Security experts have recently uncovered a sophisticated “post-exploitation tampering technique” that malicious actors can exploit. This technique allows them to execute covert attacks by visually deceiving iPhone users into thinking their device is in Lockdown Mode, even when it’s not.

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This unique method, meticulously outlined by Jamf Threat Labs in a paper shared with The Hacker News, “shows that if a hacker has already infiltrated your device, they can cause Lockdown Mode to be ‘bypassed’ when you trigger its activation.”

In simpler terms, the goal is to enact a Fake Lockdown Mode on a compromised device that has been accessed through alternative means, such as exploiting unpatched security vulnerabilities capable of executing arbitrary code.

Introduced by Apple in the previous year with iOS 16, Lockdown Mode stands as an advanced security feature. Its primary objective is to shield high-risk users from sophisticated digital threats, like mercenary spyware, by minimizing the potential attack surface. This strategic measure aims to fortify the defence against targeted and intricate cyber attacks.

However, it does not outright prevent the deployment of malicious payloads on a compromised device. This vulnerability opens the door for a trojan, already planted on the device, to exploit Lockdown Mode, misleading consumers into believing they are secure.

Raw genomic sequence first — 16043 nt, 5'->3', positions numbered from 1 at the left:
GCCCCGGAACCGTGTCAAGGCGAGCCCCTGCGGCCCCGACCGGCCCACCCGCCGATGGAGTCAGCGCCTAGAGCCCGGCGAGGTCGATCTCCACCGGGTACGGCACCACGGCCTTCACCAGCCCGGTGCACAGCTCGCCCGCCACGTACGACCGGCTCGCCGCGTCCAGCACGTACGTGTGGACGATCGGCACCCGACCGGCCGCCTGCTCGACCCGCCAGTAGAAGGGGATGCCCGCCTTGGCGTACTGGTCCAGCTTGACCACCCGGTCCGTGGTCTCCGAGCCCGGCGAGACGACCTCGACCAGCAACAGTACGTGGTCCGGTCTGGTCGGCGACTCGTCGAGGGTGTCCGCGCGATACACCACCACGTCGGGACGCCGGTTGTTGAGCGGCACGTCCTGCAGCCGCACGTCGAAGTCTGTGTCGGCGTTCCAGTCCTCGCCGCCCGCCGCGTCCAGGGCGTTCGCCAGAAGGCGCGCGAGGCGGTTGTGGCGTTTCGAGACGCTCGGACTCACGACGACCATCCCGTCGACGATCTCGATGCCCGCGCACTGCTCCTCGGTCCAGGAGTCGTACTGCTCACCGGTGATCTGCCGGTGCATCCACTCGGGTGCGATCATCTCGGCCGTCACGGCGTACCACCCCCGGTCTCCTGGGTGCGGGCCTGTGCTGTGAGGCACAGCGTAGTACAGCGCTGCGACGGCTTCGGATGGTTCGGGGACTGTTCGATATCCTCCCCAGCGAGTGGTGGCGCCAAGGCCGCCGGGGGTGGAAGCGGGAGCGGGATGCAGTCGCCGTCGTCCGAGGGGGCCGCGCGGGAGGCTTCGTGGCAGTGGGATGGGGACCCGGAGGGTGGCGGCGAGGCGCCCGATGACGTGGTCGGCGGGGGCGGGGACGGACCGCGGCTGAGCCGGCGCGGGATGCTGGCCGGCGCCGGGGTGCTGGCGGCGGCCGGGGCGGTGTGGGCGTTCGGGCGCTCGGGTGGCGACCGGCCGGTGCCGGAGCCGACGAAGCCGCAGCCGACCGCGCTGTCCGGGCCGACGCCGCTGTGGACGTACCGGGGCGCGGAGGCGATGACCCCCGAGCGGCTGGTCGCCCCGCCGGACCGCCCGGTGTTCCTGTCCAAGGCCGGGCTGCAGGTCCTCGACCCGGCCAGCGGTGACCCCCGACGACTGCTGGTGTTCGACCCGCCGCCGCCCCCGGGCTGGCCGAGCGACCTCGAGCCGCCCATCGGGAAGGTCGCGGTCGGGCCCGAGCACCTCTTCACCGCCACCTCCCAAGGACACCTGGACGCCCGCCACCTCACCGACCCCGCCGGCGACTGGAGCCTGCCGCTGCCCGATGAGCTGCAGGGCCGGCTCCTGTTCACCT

“In the case of an infected phone, there are no safeguards in place to stop the malware from running in the background, regardless of whether the user activates Lockdown Mode or not,” stated security researchers Hu Ke and Nir Avraham. “Both of these safeguards are in place.”

Fake Lockdown Mode on Iphone

The fake Lockdown Mode is accomplished by hooking functions – e.g., setLockdownModeGloballyEnabled, lockdownModeEnabled, and isLockdownModeEnabledForSafari – that are triggered upon activating the setting so as to create a file called “/fakelockdownmode_on” and initiate a userspace reboot, which terminates all processes and restarts the system without touching the kernel.

This also means that a piece of malware that has been put on the device without any kind of persistence mechanism will continue to exist even after a reboot of this kind and will covertly spy on the people who use it.

To add insult to injury, an enemy may change the Lockdown Mode on the Safari web browser in order to make it possible to view PDF files, which are normally restricted while the mode is activated.

“Since iOS 17, Apple has elevated Lockdown Mode to kernel level,” the researchers were quoted as saying. “This strategic move is a great step in enhancing security, as changes made by Lockdown Mode in the kernel typically cannot be undone without undergoing a system reboot, thanks to existing security mitigations.”

Jamf’s revelation comes approximately four months following the disclosure of yet another inventive method within iOS 16. This approach, if exploited, allows for sustained access to an Apple device while evading detection. The technique involves duping the victim into thinking their iPhone is in airplane mode.



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